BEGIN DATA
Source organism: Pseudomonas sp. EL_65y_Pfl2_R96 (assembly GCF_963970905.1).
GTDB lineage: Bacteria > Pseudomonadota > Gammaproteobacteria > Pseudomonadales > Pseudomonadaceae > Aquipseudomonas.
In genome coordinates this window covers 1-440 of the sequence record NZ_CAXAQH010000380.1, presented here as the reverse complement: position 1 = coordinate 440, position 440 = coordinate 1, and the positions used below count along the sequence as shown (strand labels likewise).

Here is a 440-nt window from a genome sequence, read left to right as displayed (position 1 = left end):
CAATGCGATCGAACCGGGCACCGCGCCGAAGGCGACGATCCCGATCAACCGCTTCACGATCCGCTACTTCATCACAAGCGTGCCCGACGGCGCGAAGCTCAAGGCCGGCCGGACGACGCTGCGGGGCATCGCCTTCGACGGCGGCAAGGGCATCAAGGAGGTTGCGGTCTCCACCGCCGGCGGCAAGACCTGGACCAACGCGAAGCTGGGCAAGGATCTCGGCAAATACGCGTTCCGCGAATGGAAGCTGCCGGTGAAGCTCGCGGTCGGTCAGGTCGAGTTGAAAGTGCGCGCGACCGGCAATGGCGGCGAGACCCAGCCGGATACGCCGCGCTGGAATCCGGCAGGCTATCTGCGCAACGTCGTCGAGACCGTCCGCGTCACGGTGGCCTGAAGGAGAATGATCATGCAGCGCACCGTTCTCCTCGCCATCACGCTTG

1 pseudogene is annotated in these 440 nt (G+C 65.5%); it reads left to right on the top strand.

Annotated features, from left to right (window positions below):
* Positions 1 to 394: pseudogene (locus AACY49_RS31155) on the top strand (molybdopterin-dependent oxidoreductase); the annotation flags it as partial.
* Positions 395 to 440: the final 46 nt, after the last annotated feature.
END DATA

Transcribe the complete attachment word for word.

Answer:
Source organism: Pseudomonas sp. EL_65y_Pfl2_R96 (assembly GCF_963970905.1).
GTDB lineage: Bacteria > Pseudomonadota > Gammaproteobacteria > Pseudomonadales > Pseudomonadaceae > Aquipseudomonas.
In genome coordinates this window covers 1-440 of the sequence record NZ_CAXAQH010000380.1, presented here as the reverse complement: position 1 = coordinate 440, position 440 = coordinate 1, and the positions used below count along the sequence as shown (strand labels likewise).

Here is a 440-nt window from a genome sequence, read left to right as displayed (position 1 = left end):
CAATGCGATCGAACCGGGCACCGCGCCGAAGGCGACGATCCCGATCAACCGCTTCACGATCCGCTACTTCATCACAAGCGTGCCCGACGGCGCGAAGCTCAAGGCCGGCCGGACGACGCTGCGGGGCATCGCCTTCGACGGCGGCAAGGGCATCAAGGAGGTTGCGGTCTCCACCGCCGGCGGCAAGACCTGGACCAACGCGAAGCTGGGCAAGGATCTCGGCAAATACGCGTTCCGCGAATGGAAGCTGCCGGTGAAGCTCGCGGTCGGTCAGGTCGAGTTGAAAGTGCGCGCGACCGGCAATGGCGGCGAGACCCAGCCGGATACGCCGCGCTGGAATCCGGCAGGCTATCTGCGCAACGTCGTCGAGACCGTCCGCGTCACGGTGGCCTGAAGGAGAATGATCATGCAGCGCACCGTTCTCCTCGCCATCACGCTTG

1 pseudogene is annotated in these 440 nt (G+C 65.5%); it reads left to right on the top strand.

Annotated features, from left to right (window positions below):
* Positions 1 to 394: pseudogene (locus AACY49_RS31155) on the top strand (molybdopterin-dependent oxidoreductase); the annotation flags it as partial.
* Positions 395 to 440: the final 46 nt, after the last annotated feature.